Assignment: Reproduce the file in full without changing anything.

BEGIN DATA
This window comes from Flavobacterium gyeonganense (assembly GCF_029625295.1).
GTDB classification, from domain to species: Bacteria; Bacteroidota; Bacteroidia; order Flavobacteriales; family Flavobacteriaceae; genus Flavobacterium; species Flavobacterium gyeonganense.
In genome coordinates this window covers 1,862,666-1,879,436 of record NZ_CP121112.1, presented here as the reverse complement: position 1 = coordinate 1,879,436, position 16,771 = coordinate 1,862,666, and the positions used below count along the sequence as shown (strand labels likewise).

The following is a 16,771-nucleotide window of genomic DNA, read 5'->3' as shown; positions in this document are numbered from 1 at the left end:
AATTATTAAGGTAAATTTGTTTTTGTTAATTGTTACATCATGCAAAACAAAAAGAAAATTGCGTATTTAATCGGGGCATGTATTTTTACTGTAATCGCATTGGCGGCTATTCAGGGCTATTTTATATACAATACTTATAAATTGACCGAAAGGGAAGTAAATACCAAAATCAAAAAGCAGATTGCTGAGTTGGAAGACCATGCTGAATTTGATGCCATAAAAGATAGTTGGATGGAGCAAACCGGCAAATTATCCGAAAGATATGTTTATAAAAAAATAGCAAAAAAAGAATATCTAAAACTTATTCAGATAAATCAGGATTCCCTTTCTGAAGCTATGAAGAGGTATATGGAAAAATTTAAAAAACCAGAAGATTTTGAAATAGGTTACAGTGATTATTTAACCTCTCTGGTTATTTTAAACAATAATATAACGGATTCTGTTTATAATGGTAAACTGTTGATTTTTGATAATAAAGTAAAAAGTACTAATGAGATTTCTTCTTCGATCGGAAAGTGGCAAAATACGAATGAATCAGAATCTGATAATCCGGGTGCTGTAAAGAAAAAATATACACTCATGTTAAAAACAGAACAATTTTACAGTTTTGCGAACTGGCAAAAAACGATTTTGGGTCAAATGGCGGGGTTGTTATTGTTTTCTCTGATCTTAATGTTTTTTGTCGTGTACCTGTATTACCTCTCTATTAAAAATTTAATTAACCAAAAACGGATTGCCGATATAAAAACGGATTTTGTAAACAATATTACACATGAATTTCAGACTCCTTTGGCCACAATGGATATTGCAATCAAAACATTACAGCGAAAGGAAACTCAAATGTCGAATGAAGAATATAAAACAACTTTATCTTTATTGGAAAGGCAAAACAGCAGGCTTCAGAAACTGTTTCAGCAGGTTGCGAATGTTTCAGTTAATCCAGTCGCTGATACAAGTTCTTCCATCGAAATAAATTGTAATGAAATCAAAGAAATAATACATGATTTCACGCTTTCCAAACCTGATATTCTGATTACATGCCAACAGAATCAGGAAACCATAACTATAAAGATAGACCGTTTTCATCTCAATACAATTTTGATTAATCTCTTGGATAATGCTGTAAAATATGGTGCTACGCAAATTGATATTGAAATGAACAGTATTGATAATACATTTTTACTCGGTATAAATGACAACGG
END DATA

This window comes from Flavobacterium gyeonganense (assembly GCF_029625295.1).
GTDB classification, from domain to species: Bacteria; Bacteroidota; Bacteroidia; order Flavobacteriales; family Flavobacteriaceae; genus Flavobacterium; species Flavobacterium gyeonganense.
In genome coordinates this window covers 1,862,666-1,879,436 of record NZ_CP121112.1, presented here as the reverse complement: position 1 = coordinate 1,879,436, position 16,771 = coordinate 1,862,666, and the positions used below count along the sequence as shown (strand labels likewise).

The following is a 16,771-nucleotide window of genomic DNA, read 5'->3' as shown; positions in this document are numbered from 1 at the left end:
AATTATTAAGGTAAATTTGTTTTTGTTAATTGTTACATCATGCAAAACAAAAAGAAAATTGCGTATTTAATCGGGGCATGTATTTTTACTGTAATCGCATTGGCGGCTATTCAGGGCTATTTTATATACAATACTTATAAATTGACCGAAAGGGAAGTAAATACCAAAATCAAAAAGCAGATTGCTGAGTTGGAAGACCATGCTGAATTTGATGCCATAAAAGATAGTTGGATGGAGCAAACCGGCAAATTATCCGAAAGATATGTTTATAAAAAAATAGCAAAAAAAGAATATCTAAAACTTATTCAGATAAATCAGGATTCCCTTTCTGAAGCTATGAAGAGGTATATGGAAAAATTTAAAAAACCAGAAGATTTTGAAATAGGTTACAGTGATTATTTAACCTCTCTGGTTATTTTAAACAATAATATAACGGATTCTGTTTATAATGGTAAACTGTTGATTTTTGATAATAAAGTAAAAAGTACTAATGAGATTTCTTCTTCGATCGGAAAGTGGCAAAATACGAATGAATCAGAATCTGATAATCCGGGTGCTGTAAAGAAAAAATATACACTCATGTTAAAAACAGAACAATTTTACAGTTTTGCGAACTGGCAAAAAACGATTTTGGGTCAAATGGCGGGGTTGTTATTGTTTTCTCTGATCTTAATGTTTTTTGTCGTGTACCTGTATTACCTCTCTATTAAAAATTTAATTAACCAAAAACGGATTGCCGATATAAAAACGGATTTTGTAAACAATATTACACATGAATTTCAGACTCCTTTGGCCACAATGGATATTGCAATCAAAACATTACAGCGAAAGGAAACTCAAATGTCGAATGAAGAATATAAAACAACTTTATCTTTATTGGAAAGGCAAAACAGCAGGCTTCAGAAACTGTTTCAGCAGGTTGCGAATGTTTCAGTTAATCCAGTCGCTGATACAAGTTCTTCCATCGAAATAAATTGTAATGAAATCAAAGAAATAATACATGATTTCACGCTTTCCAAACCTGATATTCTGATTACATGCCAACAGAATCAGGAAACCATAACTATAAAGATAGACCGTTTTCATCTCAATACAATTTTGATTAATCTCTTGGATAATGCTGTAAAATATGGTGCTACGCAAATTGATATTGAAATGAACAGTATTGATAATACATTTTTACTCGGTATAAATGACAACGG